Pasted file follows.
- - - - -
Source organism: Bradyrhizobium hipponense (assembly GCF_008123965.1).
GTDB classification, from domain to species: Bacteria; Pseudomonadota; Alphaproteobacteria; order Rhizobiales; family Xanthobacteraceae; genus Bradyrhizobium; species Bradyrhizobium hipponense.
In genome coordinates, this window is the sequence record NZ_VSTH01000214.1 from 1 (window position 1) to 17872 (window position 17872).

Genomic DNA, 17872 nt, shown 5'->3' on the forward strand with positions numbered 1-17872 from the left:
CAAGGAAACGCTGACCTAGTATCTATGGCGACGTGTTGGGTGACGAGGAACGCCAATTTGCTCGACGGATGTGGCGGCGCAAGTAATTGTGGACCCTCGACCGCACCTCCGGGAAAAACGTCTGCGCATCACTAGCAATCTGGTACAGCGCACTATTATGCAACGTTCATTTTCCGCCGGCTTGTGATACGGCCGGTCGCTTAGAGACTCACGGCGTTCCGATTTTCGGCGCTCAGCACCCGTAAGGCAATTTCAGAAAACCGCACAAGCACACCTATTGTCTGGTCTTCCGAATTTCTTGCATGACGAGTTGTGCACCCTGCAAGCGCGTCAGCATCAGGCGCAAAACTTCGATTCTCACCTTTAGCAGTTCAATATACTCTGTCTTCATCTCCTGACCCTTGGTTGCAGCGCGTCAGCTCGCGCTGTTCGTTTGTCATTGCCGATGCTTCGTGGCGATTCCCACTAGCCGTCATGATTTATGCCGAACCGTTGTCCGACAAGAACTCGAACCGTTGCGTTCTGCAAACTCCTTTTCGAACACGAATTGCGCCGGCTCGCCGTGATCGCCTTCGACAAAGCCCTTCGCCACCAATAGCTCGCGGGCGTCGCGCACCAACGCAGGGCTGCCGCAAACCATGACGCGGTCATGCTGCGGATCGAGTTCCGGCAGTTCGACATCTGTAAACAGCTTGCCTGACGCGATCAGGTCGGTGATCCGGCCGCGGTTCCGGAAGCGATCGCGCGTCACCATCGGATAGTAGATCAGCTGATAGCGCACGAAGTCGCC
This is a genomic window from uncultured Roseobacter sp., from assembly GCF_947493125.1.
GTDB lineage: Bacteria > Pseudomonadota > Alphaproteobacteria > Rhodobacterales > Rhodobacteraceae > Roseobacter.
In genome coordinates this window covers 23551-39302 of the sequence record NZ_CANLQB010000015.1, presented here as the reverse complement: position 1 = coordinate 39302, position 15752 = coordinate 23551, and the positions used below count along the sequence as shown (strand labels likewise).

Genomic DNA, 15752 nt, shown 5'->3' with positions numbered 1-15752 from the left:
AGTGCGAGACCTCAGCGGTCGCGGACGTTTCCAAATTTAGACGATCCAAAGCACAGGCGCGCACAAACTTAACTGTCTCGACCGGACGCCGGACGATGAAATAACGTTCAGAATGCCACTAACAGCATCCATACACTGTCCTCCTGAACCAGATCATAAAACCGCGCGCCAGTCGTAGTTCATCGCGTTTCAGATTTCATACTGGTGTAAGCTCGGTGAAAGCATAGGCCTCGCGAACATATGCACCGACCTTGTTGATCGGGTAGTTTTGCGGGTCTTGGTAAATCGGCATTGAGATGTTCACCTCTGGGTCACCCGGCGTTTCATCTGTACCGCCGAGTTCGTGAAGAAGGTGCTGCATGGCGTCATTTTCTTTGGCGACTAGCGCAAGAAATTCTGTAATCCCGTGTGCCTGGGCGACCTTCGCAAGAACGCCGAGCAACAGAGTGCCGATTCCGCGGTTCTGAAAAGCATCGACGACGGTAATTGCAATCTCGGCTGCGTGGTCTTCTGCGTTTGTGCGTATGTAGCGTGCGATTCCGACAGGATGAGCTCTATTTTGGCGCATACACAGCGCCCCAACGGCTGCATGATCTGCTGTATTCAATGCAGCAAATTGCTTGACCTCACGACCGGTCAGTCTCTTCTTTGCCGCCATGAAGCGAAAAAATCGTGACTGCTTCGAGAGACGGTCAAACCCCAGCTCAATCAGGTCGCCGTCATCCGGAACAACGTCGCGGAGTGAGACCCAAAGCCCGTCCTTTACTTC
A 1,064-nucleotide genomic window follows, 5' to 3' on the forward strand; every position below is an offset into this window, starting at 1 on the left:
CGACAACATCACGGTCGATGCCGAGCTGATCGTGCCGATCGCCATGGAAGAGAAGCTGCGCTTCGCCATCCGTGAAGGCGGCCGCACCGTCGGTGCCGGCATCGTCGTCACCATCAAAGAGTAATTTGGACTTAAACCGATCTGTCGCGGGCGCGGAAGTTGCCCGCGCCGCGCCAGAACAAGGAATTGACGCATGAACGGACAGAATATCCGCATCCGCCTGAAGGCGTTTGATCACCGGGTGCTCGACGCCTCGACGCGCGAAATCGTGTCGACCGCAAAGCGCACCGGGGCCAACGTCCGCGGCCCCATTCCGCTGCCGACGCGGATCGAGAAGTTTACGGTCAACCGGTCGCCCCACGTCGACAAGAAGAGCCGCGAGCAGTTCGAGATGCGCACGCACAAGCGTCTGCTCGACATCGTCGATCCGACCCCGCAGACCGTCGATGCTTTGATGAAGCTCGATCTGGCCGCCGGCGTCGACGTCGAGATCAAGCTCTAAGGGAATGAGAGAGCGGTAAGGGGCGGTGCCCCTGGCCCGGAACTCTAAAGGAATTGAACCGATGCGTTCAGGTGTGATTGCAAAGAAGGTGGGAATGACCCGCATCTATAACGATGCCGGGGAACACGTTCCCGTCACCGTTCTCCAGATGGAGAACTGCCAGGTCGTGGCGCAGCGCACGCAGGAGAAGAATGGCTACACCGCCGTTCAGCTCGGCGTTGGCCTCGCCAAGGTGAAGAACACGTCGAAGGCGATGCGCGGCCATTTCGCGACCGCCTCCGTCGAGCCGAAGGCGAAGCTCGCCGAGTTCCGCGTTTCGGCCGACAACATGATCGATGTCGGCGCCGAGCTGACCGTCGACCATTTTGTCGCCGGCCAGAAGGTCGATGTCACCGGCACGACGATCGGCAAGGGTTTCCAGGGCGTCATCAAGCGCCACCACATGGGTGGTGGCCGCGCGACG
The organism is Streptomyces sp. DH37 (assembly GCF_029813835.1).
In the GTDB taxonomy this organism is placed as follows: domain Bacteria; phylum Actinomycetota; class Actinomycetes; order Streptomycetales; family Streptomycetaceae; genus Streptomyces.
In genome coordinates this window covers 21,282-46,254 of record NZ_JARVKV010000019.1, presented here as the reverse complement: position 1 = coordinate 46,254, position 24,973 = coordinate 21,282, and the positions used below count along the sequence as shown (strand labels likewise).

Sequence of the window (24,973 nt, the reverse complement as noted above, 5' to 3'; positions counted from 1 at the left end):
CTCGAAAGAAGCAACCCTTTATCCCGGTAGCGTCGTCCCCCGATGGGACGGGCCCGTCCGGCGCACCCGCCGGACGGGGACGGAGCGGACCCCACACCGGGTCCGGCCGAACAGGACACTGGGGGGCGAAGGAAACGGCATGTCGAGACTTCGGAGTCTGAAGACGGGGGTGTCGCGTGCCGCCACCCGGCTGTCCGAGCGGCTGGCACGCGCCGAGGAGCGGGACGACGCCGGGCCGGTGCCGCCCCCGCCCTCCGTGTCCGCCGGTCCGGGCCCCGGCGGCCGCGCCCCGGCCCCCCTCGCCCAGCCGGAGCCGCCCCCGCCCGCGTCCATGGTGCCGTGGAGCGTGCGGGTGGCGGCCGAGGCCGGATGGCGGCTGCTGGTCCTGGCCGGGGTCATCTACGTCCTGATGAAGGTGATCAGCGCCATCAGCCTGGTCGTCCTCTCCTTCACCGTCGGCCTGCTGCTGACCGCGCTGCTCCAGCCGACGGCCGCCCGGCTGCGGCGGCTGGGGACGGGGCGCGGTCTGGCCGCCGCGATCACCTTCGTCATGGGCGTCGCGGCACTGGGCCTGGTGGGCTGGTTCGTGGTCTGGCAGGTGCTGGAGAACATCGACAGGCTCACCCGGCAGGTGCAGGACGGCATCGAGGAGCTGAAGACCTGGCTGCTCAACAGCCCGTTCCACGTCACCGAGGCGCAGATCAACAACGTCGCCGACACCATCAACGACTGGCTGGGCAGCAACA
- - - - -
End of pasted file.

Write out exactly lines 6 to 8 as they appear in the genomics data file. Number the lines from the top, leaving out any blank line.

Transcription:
This is a genomic window from uncultured Roseobacter sp., from assembly GCF_947493125.1.
GTDB lineage: Bacteria > Pseudomonadota > Alphaproteobacteria > Rhodobacterales > Rhodobacteraceae > Roseobacter.
In genome coordinates this window covers 23551-39302 of the sequence record NZ_CANLQB010000015.1, presented here as the reverse complement: position 1 = coordinate 39302, position 15752 = coordinate 23551, and the positions used below count along the sequence as shown (strand labels likewise).